Although FEA has been used to analyze metal structures for years, analysis of elastomeric parts has been rare. Elastomers have two major complexities that do not affect metals. The first is the fact that they are theoretically liquids and virtually incompressible. This means, if you have 100 cubic millimeters of an elastomer, it can change shape, but cannot be reduced in volume, unlike a metal which can lose volume. This leads to an interesting consideration that can be demonstrated with a simple FEA model. Figure 3 shows both the geometry and finite element model of a steel chamber with a pocket filled with an elastomer. The model appears two dimensional to the analyst, but the software is told that it is a solid cylinder with a center axis against the left edge of the finite elements. A finite element analysis is done by loading the top of the elastomer with an even pressure of 206 MPa and fixing the bottom of the steel cylinder. When the analyst looks at the results in figure 4, he or she can see that all the stress appears in the steel portion of the structure. However, in figure 5, all the strains are in the elastomeric portion. This is easily explained by the elastomer being an incompressible liquid which transfers the applied pressure to the steel causing high stresses. The high strains in the elastomer were produced by the material's natural attempt to flow away from the load, causing localized large distortions as the steel fails and collapses. This example shows that strains are the controlling factor in elastomeric analysis.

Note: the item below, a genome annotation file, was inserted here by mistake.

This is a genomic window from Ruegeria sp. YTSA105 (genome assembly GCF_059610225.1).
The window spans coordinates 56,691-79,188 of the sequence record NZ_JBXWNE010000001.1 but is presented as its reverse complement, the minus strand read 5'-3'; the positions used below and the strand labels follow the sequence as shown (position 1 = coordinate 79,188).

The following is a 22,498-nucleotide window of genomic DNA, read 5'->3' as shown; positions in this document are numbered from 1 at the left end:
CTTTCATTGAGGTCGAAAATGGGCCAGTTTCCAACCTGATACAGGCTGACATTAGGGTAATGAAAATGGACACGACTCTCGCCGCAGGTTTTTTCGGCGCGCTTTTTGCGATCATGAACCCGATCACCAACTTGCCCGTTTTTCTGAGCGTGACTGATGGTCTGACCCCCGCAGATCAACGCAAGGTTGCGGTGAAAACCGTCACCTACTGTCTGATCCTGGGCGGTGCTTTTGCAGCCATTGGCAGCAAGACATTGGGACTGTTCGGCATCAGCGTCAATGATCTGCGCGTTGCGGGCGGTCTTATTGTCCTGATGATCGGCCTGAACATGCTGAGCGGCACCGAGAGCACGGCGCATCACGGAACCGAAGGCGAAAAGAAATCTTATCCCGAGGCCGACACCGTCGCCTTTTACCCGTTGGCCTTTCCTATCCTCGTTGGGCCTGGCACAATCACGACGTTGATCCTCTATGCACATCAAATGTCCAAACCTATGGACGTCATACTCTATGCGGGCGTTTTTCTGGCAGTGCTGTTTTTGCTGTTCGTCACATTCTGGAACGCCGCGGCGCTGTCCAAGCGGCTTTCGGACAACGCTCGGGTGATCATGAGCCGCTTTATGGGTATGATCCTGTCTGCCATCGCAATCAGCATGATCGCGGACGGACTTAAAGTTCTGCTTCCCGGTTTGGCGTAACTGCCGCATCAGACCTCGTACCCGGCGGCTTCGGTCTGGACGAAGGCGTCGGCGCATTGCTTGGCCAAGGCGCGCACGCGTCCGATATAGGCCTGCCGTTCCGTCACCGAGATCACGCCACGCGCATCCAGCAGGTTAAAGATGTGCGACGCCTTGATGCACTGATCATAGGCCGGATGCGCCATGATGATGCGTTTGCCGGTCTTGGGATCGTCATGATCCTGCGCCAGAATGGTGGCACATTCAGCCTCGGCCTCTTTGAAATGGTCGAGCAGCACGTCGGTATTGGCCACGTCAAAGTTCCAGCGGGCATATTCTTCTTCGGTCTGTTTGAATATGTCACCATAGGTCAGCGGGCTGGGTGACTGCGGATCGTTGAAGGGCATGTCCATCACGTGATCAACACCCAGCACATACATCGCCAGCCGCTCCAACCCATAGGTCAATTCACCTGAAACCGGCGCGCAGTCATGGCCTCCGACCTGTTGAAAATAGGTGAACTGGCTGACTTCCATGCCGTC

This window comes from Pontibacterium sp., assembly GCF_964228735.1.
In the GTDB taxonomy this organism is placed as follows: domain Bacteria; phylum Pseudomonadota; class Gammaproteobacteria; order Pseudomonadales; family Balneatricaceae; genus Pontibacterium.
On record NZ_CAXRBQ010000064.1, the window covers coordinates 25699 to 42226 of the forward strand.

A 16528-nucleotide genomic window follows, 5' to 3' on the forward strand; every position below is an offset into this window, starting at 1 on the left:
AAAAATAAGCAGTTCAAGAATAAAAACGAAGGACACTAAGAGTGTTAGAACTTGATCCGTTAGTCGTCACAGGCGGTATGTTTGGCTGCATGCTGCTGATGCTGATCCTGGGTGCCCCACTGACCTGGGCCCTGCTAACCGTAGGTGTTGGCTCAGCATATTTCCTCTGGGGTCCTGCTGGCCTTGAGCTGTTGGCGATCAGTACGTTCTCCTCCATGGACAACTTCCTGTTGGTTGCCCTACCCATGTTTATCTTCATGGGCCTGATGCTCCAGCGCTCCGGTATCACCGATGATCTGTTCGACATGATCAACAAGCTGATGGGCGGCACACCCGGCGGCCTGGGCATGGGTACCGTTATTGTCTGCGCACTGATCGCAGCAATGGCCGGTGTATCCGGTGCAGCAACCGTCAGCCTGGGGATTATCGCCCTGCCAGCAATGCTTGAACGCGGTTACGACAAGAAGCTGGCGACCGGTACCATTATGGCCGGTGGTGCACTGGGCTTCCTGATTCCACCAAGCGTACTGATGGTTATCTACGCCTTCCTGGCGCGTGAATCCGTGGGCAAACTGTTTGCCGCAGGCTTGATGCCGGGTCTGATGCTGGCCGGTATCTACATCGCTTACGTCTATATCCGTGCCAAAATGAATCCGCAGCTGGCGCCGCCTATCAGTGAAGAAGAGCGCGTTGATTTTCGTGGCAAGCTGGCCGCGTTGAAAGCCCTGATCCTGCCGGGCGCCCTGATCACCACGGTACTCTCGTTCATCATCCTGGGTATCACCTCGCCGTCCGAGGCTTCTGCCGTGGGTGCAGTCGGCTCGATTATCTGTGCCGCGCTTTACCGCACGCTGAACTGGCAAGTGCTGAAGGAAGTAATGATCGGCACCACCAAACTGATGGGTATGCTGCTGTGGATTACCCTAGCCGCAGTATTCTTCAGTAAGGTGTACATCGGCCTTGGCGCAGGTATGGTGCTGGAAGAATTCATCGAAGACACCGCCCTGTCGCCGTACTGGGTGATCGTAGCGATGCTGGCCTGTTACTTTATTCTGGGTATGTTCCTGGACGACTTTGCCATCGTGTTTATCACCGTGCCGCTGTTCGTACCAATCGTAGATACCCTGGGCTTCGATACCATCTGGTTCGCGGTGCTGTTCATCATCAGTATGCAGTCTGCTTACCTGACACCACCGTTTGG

The incompressibility of elastomers which causes high distortions or strains also creates the second complexity in the analysis of these materials. As an elastomer distorts to flow away from the load, the molecular structure actually modifies itself. This causes the material to have a varying stiffness, depending on the distortion or strain. This unique characteristic is known as non-linear behavior. Figure 6 shows a graph of the straight sloped line representing the load versus displacement plot of a typical metal. In metal analysis, an analyst can perform an FEA at any load that will not fail the metal and determine the stress, strain and displacements. The results can then be ratioed up or down the sloped line, producing results at any other load below the failure point of the metal. Figure 7 shows the complex curve of an elastomer. The non-linearity of the curve is produced by the elastomer's stiffness variation which requires the analyst to do non-linear FEA. This involves a series of smallstepped analyses that allow the software to accurately advance along the elastomer's material stiffness curve. The analyst tells the software the maximum load that is to be used and the number of steps or increments to be analyzed to achieve this load. If the maximum load is 100 Newtons and the steps are in 10 Newton increments, the software will do an initial analysis at 10 Newtons and establish the strain levels in each finite element. It will then modify the material stiffness in each element to suit its particular strain level and then proceed to a load of 20 Newtons. At each step, the material stiffnesses are modified for every finite element. The process is repeated for 30 Newtons, 40 Newtons and so on until the analysis reaches 100 Newtons, at this point, every element in the structure will have a unique stiffness and set of results. The more steps taken, the more accurately the material stiffness curve will be followed, but the longer the analysis will take. So the analyst must have the experience to optimize the accuracy while minimizing computer execution time.